Cats even have been known to climb aboard freight trains. (See Cat Defender post of June 7, 2007 entitled "Rascal Hops a Freight Train in South Bend and Unwittingly Winds Up in Chattanooga.")
Nevertheless, of all modern modes of conveyance it is cargo ships that, arguably, endanger and kill the most cats. (See Cat Defender posts of December 9, 2005 and July 16, 2007 entitled, respectively, "Adventurous Cat Named Emily Makes Unscheduled Trip to France in Hold of Cargo Ship" and "Accidentally Trapped in a Shipping Crate, Calico Cat Named Spice Survives Nineteen-Day Sea Voyage from Hawaii to San Bernardino.")
This is an especially egregious problem in the Orient. (See Cat Defender posts of August 11, 2008, April 25, 2008, and May 17, 2007 entitled, respectively, "Trapped Inside a Crate, Ginger Licks Up Condensation in Order to Survive a Nightmarish Sea Voyage from China to Nottinghamshire," "After Surviving a Lengthy and Hellish Confinement at Sea, Malli Dies Unexpectedly in Foster Care," and "North Carolina Shelter Plotting to Kill Cat That Survived Being Trapped for Thirty-Five Days in Cargo Hold of Ship from China.")
Finally, cat owners additionally need to be cognizant of the fact that it is not only furniture that moves around that can be harmful to their companions but stationary pieces as well. For instance, it recently was revealed that some types of furniture manufactured in China contain sachets of a fungicide known as dimethyl fumarate (DMF).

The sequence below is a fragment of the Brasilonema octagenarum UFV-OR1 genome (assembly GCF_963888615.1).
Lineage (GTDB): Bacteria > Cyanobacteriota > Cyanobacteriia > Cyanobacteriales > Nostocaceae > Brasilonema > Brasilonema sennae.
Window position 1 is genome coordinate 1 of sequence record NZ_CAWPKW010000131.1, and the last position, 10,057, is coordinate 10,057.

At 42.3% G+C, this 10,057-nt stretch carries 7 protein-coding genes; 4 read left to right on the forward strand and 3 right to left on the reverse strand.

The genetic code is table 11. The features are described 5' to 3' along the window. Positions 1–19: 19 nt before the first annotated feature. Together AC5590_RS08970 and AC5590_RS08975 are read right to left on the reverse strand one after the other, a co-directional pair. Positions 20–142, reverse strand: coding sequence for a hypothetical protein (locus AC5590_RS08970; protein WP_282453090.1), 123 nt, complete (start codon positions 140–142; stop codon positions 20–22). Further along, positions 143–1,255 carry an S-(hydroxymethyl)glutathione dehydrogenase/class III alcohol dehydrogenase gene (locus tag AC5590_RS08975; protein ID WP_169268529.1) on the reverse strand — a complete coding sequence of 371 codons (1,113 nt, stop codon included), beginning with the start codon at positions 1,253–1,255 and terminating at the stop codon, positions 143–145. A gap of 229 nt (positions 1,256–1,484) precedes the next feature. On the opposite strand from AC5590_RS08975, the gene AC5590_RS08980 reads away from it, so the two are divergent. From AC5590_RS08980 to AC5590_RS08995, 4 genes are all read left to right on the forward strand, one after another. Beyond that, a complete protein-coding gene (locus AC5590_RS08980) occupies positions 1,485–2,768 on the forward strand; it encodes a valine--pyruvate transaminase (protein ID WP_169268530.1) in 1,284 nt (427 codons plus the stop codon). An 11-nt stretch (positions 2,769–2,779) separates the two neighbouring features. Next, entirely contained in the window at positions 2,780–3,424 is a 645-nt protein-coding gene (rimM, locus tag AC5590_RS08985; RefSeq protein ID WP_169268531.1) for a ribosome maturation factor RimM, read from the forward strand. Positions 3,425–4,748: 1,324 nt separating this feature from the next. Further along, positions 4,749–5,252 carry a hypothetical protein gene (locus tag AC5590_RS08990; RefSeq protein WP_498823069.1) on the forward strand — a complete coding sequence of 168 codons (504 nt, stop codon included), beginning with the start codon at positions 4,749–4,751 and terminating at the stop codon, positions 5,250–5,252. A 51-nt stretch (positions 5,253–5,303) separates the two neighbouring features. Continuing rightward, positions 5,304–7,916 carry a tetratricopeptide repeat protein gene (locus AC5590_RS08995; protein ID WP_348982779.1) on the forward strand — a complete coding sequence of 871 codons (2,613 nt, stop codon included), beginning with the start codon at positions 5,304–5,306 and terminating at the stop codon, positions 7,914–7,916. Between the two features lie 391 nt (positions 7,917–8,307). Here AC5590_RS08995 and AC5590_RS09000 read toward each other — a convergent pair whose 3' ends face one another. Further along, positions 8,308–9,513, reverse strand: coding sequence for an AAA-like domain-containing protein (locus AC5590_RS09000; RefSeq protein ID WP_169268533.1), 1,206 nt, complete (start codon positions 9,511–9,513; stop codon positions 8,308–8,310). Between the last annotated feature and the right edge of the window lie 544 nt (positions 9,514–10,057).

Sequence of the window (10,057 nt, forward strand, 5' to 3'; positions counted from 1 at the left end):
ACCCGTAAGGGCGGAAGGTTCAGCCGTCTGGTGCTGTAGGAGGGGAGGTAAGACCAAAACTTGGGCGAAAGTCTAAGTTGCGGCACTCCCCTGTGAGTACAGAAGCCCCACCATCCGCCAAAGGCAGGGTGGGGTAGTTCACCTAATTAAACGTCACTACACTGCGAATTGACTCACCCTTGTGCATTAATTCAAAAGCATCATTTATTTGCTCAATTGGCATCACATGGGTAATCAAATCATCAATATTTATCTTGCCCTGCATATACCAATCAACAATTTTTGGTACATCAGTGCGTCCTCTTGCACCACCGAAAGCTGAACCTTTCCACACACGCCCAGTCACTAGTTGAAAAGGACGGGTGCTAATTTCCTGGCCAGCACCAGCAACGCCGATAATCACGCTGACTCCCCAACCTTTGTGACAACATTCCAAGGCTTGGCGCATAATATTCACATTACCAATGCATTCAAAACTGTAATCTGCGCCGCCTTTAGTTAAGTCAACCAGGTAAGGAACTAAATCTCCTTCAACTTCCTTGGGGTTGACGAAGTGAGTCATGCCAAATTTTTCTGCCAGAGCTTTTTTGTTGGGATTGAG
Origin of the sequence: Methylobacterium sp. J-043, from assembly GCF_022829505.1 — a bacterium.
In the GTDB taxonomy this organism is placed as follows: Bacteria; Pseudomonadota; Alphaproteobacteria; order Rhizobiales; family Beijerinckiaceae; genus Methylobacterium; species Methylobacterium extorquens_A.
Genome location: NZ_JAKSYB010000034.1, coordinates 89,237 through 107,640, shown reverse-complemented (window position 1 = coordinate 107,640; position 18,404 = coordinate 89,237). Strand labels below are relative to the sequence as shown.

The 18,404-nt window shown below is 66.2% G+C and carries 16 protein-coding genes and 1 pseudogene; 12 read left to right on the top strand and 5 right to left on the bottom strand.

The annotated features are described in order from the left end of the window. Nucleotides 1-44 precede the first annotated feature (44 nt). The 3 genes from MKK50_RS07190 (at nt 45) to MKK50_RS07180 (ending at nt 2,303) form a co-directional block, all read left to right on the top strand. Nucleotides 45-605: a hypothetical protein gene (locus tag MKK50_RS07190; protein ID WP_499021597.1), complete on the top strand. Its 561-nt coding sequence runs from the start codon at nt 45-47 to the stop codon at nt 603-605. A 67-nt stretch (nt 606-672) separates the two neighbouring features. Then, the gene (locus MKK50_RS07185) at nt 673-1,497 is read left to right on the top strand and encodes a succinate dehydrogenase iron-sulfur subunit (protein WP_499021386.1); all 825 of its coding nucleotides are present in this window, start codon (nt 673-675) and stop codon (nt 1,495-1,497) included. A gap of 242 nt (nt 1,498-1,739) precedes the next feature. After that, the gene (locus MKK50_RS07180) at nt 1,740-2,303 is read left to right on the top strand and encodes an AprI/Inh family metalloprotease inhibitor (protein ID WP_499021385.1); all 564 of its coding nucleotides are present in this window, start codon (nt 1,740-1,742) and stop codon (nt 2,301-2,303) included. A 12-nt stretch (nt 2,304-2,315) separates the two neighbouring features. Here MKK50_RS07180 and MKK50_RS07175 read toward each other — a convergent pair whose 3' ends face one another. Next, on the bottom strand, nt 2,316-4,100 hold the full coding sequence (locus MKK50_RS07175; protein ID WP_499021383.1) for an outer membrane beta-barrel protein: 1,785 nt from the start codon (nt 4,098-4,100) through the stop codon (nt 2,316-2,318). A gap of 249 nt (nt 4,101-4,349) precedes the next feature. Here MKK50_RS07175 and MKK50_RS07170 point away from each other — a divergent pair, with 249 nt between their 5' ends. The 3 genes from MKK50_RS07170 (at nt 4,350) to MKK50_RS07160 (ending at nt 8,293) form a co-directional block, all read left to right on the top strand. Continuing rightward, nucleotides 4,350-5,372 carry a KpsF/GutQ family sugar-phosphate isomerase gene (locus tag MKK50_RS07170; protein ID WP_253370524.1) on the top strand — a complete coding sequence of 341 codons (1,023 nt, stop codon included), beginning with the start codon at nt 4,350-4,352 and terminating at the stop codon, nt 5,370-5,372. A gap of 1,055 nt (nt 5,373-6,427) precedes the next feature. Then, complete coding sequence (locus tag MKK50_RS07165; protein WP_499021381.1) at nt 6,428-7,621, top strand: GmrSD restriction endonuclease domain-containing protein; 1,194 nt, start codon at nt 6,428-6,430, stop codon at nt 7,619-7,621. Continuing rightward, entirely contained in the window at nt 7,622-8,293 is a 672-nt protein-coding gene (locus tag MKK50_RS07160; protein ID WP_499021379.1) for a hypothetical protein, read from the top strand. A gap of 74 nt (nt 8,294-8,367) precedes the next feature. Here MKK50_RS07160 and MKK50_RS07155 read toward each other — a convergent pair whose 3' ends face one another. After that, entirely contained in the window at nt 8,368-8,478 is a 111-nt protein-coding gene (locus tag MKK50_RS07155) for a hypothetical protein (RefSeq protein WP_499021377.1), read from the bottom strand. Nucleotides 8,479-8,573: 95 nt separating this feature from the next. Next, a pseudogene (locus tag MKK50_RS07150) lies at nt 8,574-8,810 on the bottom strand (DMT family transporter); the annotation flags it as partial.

Concealed inside in order to retard the growth of mold during transport, DMF is normally inert but it can turn deadly whenever it is exposed to body heat. In particular, it has been blamed for the deaths of two individuals and a cat in Paris. (See Daily Telegraph, December 4, 2008, "Toxic Armchair Kills Father, Son, and Cat, Family Claims.")
That is just one more reason why consumers should be wary of anything that is not either grown or manufactured locally. Even bread baked a few hundred miles away and trucked in contains far too many preservatives to ever be entirely safe for consumption.
Photos: Ann Crews (Autumn, Davis, and the Crewses), KREM-TV of Spokane (Callie and couch), and Christopher Anderson of The Spokesman Review of Spokane (Callie and Mendenhall).